I have recently renamed New York: welcome to CLUB DARWIN. "Survival of the fittest" is the only door policy. Nobody wants to frequent this place, but too many of us end up there through no fault of our own. And no matter how crowded the joint gets, it never seems to fill to capacity. There's always room for one more. Price of admission: pride, ego, tears, self esteem, whatever the NYPD decides to fine you for that day...the management's not picky.

A pivotal quote from a bishop's sermon has become the underlying theme to my dry season: "I don't care how holy you think you are, everybody has a breaking point. Pressure reveals character." Nowadays, these sentiments are more valid than ever. The pressures of everyday life have grown to a point where even those within their right minds have no problems doing the wrong thing. Given the right circumstances, we all could do what we said we'd never do. In desperate times such as these, never say never. At the end of the day, you just might.

Pressure will make a man bold enough to rob a bank or an armored car because they're tired of being thirty cents away from having a quarter. Pressure will make a woman beat a man to death with a high-heeled shoe because all she wanted was to be loved, but got lies instead. Pressure will make a soldier in Iraq say (on national television), "If Rumsfeld were here, I'd ask for his resignation," or off themselves before the snipers get to them first. The line between you and the extremist is frighteningly thin and in a world of extremes, we're all being pushed to the limit. So don't be so quick to judge whoever's being dragged away in handcuffs on the evening news; that person's liable to show up in your mirror someday...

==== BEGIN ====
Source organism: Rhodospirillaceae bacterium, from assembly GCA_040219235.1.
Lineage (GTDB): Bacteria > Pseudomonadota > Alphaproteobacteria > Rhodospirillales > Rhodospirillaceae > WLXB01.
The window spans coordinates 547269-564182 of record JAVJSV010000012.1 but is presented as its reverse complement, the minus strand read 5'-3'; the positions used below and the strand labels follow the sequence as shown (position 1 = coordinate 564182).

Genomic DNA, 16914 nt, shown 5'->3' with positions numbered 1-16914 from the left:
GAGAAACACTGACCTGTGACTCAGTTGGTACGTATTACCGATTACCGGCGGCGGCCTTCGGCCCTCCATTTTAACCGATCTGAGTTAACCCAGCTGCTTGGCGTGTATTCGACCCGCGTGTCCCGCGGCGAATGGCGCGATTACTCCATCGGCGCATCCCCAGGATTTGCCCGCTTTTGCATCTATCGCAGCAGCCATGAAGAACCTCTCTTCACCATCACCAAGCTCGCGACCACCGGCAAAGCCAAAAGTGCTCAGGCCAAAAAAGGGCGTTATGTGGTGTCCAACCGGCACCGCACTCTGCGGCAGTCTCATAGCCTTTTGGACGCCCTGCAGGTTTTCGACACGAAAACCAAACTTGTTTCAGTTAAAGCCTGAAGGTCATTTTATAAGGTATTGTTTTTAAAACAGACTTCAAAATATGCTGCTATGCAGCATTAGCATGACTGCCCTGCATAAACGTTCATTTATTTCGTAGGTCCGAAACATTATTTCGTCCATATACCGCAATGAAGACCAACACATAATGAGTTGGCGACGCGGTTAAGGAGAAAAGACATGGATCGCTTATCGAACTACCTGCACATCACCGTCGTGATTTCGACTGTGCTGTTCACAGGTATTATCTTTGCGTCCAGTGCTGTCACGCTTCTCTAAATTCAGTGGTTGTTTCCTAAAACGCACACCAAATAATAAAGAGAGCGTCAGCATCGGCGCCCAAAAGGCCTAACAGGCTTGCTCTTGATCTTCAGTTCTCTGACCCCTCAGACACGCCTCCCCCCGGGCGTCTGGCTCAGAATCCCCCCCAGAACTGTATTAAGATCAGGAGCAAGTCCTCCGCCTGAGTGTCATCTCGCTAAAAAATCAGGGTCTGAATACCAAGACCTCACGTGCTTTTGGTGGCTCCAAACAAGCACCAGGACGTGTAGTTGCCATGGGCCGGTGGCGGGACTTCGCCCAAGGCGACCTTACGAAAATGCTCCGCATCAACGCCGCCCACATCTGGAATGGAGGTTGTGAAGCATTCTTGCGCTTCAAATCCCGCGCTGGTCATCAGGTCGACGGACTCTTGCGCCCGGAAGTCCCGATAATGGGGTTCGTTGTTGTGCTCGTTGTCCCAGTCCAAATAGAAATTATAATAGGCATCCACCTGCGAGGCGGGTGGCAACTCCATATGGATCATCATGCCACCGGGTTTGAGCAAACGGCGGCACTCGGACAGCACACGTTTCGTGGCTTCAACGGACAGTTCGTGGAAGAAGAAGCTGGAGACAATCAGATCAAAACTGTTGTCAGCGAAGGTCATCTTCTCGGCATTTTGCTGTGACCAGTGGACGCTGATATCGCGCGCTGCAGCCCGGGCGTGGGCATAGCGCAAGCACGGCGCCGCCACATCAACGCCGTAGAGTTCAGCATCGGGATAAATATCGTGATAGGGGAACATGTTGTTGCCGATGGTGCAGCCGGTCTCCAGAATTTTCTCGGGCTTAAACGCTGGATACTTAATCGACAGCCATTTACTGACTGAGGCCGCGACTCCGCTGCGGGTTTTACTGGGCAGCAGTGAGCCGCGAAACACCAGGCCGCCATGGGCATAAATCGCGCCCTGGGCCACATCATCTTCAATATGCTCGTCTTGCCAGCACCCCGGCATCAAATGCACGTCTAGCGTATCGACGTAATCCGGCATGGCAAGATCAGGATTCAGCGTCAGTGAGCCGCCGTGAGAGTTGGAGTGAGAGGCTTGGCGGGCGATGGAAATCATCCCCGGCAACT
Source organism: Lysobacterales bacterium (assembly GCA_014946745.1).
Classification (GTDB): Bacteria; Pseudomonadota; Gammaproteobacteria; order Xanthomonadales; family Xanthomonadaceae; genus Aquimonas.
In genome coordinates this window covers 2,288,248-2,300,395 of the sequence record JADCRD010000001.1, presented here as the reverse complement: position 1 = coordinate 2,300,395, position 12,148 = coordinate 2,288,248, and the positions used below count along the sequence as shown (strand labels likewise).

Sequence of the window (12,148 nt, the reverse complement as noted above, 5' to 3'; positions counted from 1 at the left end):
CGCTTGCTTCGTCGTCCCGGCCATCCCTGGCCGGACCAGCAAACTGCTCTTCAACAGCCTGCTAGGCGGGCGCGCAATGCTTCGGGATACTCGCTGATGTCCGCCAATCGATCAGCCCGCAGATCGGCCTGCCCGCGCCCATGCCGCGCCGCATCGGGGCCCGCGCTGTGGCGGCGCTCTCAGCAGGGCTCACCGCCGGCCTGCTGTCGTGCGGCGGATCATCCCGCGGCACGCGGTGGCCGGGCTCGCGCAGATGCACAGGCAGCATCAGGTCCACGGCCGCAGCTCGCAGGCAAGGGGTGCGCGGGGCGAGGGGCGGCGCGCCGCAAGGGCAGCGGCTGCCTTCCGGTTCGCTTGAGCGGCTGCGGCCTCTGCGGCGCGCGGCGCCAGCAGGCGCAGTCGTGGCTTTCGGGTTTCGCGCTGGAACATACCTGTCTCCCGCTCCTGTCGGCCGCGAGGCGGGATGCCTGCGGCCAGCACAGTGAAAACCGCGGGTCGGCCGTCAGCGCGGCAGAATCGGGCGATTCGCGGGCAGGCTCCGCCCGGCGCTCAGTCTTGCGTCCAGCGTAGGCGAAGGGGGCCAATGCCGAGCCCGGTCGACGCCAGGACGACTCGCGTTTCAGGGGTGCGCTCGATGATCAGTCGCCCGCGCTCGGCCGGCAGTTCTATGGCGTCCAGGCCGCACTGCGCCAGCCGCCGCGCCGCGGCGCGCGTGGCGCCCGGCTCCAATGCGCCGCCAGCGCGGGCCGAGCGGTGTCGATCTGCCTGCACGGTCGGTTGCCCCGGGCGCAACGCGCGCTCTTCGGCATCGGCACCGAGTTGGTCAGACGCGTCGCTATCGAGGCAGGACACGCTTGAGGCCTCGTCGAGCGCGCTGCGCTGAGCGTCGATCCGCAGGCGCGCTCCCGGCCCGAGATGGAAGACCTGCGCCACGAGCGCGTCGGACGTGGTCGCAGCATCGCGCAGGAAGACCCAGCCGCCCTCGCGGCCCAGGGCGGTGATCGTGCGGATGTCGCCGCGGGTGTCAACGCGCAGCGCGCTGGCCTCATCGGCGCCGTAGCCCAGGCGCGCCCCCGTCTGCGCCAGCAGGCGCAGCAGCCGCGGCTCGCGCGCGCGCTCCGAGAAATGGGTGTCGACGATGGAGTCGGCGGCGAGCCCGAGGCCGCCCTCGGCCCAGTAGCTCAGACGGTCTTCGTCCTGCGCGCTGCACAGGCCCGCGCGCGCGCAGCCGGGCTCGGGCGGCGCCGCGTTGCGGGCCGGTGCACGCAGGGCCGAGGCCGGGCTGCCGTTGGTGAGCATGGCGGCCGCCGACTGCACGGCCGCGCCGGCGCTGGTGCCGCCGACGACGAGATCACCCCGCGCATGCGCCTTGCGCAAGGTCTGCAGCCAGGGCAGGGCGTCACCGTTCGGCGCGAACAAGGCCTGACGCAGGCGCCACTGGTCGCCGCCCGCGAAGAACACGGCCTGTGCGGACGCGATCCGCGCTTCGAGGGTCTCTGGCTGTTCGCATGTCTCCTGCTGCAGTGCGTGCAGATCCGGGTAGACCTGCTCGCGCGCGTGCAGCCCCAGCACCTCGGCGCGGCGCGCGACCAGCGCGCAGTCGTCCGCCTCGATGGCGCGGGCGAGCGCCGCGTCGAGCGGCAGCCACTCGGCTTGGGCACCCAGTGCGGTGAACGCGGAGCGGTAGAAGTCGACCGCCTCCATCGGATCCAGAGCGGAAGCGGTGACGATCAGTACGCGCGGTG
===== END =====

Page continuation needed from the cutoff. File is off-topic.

I step off the number four train to be greeted by camouflage figures, machine guns in plain view by their sides, casually talking amongst themselves. It's a sight that I still haven't grown used to. I make my way towards an apartment complex near the FDR Drive for the only interview I've had since being laid off. While it went great, it raised as many questions in my mind as it answered. Afterwards, I sit by the waterside: the calm of the waves before me, the hustle and bustle of automobiles behind me. I began to ponder the struggles between the spirit and the flesh, working for personal fulfillment versus working to pay the bills, and the sobering reality that my life was never meant to be lived for myself.

A situation named "No Win" stares me in the face, a thug mug worn by countless hard rocks on any given day, Timberland boots laced and ready to leave prints on my face. Situation asks, with arms folded, "So now what?" I respond with silence, looking past a worse case scenario to watch motorboats carve through the Hudson River. The sun's rays make the waves glisten and sparkle like precious jewels, each one representing the hopes, dreams, and aspirations of a sea of survivors that have yet to be fulfilled.

{jason randall smith}

Posted by macedonia at 4:40 PM EST
Updated: Monday, 20 March 2006 4:51 PM EST